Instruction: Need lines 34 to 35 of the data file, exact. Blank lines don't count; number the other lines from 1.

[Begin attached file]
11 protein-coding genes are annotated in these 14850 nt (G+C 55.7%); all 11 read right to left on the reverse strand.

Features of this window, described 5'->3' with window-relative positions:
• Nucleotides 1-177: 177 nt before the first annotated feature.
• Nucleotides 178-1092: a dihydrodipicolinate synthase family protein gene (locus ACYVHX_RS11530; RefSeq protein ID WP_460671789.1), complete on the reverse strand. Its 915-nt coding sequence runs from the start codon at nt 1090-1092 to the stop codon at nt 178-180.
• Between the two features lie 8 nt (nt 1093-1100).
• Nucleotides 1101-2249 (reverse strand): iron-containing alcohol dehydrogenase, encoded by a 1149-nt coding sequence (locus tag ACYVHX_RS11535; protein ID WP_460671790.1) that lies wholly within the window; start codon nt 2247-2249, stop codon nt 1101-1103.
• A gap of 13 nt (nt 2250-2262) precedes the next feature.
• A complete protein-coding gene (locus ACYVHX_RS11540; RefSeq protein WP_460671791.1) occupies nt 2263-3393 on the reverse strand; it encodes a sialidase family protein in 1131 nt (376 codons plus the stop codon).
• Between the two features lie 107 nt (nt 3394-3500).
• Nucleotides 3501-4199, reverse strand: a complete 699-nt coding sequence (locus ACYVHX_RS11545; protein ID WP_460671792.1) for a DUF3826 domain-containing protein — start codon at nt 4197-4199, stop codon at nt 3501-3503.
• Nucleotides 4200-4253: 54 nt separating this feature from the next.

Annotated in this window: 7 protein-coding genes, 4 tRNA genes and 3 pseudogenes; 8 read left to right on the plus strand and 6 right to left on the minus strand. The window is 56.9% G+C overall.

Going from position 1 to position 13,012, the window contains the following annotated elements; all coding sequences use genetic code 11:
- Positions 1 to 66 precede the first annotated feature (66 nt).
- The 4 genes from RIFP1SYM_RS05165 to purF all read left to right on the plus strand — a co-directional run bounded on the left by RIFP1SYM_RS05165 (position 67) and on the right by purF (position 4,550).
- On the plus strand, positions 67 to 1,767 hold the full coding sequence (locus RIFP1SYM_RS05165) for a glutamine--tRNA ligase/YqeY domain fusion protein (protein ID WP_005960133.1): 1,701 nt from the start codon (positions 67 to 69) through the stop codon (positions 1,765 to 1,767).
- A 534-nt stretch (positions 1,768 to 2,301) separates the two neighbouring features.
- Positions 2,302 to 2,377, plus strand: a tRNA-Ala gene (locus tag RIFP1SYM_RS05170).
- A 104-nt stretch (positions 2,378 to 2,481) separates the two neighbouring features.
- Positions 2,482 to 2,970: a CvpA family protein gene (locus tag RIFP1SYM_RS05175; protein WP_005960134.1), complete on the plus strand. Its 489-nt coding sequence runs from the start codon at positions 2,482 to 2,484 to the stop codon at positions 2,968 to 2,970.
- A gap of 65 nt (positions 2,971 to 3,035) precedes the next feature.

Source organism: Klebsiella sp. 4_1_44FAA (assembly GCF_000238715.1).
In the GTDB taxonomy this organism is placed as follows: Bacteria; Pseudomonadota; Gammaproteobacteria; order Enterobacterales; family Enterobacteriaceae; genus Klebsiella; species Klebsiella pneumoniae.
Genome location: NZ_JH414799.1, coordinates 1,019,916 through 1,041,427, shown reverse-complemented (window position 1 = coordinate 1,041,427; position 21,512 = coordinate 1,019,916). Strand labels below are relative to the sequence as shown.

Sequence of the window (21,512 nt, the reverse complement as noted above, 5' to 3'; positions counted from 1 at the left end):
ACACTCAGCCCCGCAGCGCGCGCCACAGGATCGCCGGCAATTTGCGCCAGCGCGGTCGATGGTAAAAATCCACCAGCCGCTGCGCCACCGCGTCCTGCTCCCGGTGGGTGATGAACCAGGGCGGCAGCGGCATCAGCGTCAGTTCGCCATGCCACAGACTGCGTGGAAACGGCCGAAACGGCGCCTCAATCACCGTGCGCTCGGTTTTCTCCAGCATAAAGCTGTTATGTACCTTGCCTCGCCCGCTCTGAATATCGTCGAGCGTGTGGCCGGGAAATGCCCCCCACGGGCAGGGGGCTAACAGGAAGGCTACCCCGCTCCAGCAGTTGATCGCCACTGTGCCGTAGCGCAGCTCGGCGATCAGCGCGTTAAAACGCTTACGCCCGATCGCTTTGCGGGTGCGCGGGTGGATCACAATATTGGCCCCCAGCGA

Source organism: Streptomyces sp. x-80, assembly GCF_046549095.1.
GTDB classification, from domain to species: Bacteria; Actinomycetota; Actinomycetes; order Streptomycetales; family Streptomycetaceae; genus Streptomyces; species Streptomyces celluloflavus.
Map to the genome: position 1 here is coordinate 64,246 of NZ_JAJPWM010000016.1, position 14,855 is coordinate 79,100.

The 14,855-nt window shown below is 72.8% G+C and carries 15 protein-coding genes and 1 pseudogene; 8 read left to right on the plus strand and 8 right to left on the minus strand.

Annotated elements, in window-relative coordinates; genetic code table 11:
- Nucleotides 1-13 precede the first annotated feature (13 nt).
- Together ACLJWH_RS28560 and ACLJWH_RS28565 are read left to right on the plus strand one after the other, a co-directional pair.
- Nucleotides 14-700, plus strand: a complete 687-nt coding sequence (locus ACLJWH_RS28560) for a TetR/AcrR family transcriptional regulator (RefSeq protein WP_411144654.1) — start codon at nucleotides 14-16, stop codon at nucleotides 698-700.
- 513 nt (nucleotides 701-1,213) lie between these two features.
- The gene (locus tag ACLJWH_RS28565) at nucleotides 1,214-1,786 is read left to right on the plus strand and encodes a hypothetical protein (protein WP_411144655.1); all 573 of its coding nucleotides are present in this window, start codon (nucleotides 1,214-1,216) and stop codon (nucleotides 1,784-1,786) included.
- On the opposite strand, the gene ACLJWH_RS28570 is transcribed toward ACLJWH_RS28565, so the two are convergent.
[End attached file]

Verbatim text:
- Nucleotides 14-700, plus strand: a complete 687-nt coding sequence (locus ACLJWH_RS28560) for a TetR/AcrR family transcriptional regulator (RefSeq protein WP_411144654.1) — start codon at nucleotides 14-16, stop codon at nucleotides 698-700.
- 513 nt (nucleotides 701-1,213) lie between these two features.